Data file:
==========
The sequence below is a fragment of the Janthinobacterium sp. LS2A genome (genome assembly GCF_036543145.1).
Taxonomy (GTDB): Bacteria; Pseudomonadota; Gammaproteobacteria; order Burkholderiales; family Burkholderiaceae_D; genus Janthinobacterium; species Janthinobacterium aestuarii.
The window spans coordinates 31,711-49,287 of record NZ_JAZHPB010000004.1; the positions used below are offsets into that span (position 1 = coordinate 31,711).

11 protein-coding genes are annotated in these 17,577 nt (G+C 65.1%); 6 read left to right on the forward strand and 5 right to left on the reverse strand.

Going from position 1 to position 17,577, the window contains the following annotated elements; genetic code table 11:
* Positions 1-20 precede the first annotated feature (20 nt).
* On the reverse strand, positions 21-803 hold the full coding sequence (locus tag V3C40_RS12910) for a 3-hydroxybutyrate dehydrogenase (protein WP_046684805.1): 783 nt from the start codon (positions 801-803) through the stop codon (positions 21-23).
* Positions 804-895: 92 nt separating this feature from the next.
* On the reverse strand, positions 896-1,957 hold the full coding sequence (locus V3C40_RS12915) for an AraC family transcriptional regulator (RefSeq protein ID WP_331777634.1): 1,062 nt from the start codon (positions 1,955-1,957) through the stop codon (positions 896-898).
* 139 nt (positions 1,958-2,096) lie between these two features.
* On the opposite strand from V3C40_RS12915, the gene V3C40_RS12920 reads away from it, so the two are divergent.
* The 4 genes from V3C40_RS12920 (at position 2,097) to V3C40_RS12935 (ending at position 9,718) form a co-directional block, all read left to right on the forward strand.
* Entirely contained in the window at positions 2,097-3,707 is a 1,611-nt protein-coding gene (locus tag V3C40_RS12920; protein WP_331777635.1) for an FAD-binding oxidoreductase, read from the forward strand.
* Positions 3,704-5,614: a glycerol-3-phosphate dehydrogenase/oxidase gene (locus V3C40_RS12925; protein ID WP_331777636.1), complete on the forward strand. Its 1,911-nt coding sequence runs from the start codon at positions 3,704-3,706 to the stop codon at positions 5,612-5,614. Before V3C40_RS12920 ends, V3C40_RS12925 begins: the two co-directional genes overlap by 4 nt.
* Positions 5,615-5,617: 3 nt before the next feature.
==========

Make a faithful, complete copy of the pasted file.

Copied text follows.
The sequence below is a fragment of the Janthinobacterium sp. LS2A genome (genome assembly GCF_036543145.1).
Taxonomy (GTDB): Bacteria; Pseudomonadota; Gammaproteobacteria; order Burkholderiales; family Burkholderiaceae_D; genus Janthinobacterium; species Janthinobacterium aestuarii.
The window spans coordinates 31,711-49,287 of record NZ_JAZHPB010000004.1; the positions used below are offsets into that span (position 1 = coordinate 31,711).

11 protein-coding genes are annotated in these 17,577 nt (G+C 65.1%); 6 read left to right on the forward strand and 5 right to left on the reverse strand.

Going from position 1 to position 17,577, the window contains the following annotated elements; genetic code table 11:
* Positions 1-20 precede the first annotated feature (20 nt).
* On the reverse strand, positions 21-803 hold the full coding sequence (locus tag V3C40_RS12910) for a 3-hydroxybutyrate dehydrogenase (protein WP_046684805.1): 783 nt from the start codon (positions 801-803) through the stop codon (positions 21-23).
* Positions 804-895: 92 nt separating this feature from the next.
* On the reverse strand, positions 896-1,957 hold the full coding sequence (locus V3C40_RS12915) for an AraC family transcriptional regulator (RefSeq protein ID WP_331777634.1): 1,062 nt from the start codon (positions 1,955-1,957) through the stop codon (positions 896-898).
* 139 nt (positions 1,958-2,096) lie between these two features.
* On the opposite strand from V3C40_RS12915, the gene V3C40_RS12920 reads away from it, so the two are divergent.
* The 4 genes from V3C40_RS12920 (at position 2,097) to V3C40_RS12935 (ending at position 9,718) form a co-directional block, all read left to right on the forward strand.
* Entirely contained in the window at positions 2,097-3,707 is a 1,611-nt protein-coding gene (locus tag V3C40_RS12920; protein WP_331777635.1) for an FAD-binding oxidoreductase, read from the forward strand.
* Positions 3,704-5,614: a glycerol-3-phosphate dehydrogenase/oxidase gene (locus V3C40_RS12925; protein ID WP_331777636.1), complete on the forward strand. Its 1,911-nt coding sequence runs from the start codon at positions 3,704-3,706 to the stop codon at positions 5,612-5,614. Before V3C40_RS12920 ends, V3C40_RS12925 begins: the two co-directional genes overlap by 4 nt.
* Positions 5,615-5,617: 3 nt before the next feature.